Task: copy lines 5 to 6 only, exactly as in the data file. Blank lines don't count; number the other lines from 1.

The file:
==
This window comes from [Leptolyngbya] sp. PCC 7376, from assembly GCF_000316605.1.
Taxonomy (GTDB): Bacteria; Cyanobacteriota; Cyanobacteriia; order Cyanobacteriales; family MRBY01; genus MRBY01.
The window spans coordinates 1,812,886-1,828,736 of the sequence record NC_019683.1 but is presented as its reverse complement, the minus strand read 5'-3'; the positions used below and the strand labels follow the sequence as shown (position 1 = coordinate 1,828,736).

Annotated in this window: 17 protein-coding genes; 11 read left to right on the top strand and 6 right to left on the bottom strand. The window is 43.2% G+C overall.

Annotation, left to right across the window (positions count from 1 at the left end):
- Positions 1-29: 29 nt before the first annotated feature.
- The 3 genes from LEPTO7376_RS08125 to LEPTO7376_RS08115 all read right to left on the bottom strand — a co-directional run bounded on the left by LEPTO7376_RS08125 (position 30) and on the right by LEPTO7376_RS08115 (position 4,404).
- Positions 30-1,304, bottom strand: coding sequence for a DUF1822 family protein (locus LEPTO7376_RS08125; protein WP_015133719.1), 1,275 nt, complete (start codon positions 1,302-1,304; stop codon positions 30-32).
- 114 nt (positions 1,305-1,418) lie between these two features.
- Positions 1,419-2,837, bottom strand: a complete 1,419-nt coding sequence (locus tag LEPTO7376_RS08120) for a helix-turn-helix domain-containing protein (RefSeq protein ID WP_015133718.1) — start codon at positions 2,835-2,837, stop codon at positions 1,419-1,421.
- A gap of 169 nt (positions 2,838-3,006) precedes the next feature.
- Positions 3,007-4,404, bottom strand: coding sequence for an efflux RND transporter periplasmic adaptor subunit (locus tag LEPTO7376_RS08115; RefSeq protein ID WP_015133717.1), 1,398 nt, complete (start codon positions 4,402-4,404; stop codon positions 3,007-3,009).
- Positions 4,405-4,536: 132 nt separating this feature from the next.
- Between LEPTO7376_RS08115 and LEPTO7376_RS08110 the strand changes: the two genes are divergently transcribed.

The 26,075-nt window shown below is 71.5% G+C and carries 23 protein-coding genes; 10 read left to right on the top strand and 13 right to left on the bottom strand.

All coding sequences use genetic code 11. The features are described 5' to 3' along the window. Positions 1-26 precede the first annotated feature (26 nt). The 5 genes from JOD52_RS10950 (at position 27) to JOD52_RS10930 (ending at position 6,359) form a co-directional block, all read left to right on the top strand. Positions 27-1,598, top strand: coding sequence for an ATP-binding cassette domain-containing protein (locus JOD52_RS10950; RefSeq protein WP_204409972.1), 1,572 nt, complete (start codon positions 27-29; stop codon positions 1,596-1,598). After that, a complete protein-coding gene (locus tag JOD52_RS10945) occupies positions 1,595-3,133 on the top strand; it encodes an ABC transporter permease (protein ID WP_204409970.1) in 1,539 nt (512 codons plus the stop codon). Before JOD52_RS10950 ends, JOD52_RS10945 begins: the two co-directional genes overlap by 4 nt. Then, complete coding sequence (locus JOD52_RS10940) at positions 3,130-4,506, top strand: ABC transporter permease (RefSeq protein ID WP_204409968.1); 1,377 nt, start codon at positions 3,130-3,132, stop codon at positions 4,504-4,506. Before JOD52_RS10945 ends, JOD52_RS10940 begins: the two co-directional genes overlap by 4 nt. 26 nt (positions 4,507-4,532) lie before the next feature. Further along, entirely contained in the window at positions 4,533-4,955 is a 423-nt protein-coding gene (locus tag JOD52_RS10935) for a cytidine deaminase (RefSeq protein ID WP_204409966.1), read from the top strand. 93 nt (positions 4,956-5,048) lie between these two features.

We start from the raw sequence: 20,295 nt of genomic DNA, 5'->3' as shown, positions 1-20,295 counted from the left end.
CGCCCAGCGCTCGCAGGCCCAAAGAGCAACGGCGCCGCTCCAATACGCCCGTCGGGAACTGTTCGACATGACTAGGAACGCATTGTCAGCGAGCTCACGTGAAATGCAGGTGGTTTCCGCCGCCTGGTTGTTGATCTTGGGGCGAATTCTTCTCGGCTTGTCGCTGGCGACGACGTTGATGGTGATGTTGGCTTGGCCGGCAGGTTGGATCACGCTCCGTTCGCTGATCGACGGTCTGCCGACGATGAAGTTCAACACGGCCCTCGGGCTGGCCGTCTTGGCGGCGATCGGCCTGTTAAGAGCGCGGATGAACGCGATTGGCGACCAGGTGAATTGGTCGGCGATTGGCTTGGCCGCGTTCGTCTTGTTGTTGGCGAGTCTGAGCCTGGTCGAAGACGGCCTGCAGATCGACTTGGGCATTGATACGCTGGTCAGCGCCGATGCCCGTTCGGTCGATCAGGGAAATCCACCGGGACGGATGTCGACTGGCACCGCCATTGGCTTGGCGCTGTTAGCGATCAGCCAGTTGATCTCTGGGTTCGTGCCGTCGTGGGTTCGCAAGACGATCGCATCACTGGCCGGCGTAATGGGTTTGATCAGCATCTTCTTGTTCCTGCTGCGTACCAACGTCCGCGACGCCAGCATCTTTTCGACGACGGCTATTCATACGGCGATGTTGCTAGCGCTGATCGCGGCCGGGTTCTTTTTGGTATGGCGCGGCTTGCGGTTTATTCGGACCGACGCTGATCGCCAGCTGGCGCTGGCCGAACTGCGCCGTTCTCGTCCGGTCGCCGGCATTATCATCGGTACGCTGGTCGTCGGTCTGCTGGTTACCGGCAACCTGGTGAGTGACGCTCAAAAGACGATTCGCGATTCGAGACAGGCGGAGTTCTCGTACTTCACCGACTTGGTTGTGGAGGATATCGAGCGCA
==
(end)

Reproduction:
Annotation, left to right across the window (positions count from 1 at the left end):
- Positions 1-29: 29 nt before the first annotated feature.